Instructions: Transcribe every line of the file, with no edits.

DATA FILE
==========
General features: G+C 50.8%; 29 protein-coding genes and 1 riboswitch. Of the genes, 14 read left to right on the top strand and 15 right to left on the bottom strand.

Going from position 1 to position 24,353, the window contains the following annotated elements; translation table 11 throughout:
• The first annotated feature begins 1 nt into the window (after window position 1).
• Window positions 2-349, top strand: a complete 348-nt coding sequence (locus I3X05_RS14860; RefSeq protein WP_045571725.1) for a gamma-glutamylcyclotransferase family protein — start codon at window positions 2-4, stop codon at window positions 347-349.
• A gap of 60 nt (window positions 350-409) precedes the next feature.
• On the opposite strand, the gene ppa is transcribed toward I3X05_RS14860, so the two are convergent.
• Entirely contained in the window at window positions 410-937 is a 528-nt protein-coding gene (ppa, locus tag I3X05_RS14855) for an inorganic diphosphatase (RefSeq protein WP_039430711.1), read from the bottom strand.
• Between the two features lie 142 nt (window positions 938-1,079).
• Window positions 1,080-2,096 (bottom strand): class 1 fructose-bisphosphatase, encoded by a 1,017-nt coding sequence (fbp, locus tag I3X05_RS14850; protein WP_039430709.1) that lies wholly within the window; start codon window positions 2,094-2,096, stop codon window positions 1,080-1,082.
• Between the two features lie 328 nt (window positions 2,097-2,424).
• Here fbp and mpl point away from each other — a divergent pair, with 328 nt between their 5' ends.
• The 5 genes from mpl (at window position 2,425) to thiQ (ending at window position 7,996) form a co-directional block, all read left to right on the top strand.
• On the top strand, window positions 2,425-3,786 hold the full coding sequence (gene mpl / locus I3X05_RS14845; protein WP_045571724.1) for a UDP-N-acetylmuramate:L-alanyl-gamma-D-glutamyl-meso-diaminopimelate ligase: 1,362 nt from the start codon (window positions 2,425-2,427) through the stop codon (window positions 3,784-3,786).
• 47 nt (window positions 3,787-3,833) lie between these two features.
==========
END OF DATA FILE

General features: G+C 50.8%; 29 protein-coding genes and 1 riboswitch. Of the genes, 14 read left to right on the top strand and 15 right to left on the bottom strand.

Going from position 1 to position 24,353, the window contains the following annotated elements; translation table 11 throughout:
• The first annotated feature begins 1 nt into the window (after window position 1).
• Window positions 2-349, top strand: a complete 348-nt coding sequence (locus I3X05_RS14860; RefSeq protein WP_045571725.1) for a gamma-glutamylcyclotransferase family protein — start codon at window positions 2-4, stop codon at window positions 347-349.
• A gap of 60 nt (window positions 350-409) precedes the next feature.
• On the opposite strand, the gene ppa is transcribed toward I3X05_RS14860, so the two are convergent.
• Entirely contained in the window at window positions 410-937 is a 528-nt protein-coding gene (ppa, locus tag I3X05_RS14855) for an inorganic diphosphatase (RefSeq protein WP_039430711.1), read from the bottom strand.
• Between the two features lie 142 nt (window positions 938-1,079).
• Window positions 1,080-2,096 (bottom strand): class 1 fructose-bisphosphatase, encoded by a 1,017-nt coding sequence (fbp, locus tag I3X05_RS14850; protein WP_039430709.1) that lies wholly within the window; start codon window positions 2,094-2,096, stop codon window positions 1,080-1,082.
• Between the two features lie 328 nt (window positions 2,097-2,424).
• Here fbp and mpl point away from each other — a divergent pair, with 328 nt between their 5' ends.
• The 5 genes from mpl (at window position 2,425) to thiQ (ending at window position 7,996) form a co-directional block, all read left to right on the top strand.
• On the top strand, window positions 2,425-3,786 hold the full coding sequence (gene mpl / locus I3X05_RS14845; protein WP_045571724.1) for a UDP-N-acetylmuramate:L-alanyl-gamma-D-glutamyl-meso-diaminopimelate ligase: 1,362 nt from the start codon (window positions 2,425-2,427) through the stop codon (window positions 3,784-3,786).
• 47 nt (window positions 3,787-3,833) lie between these two features.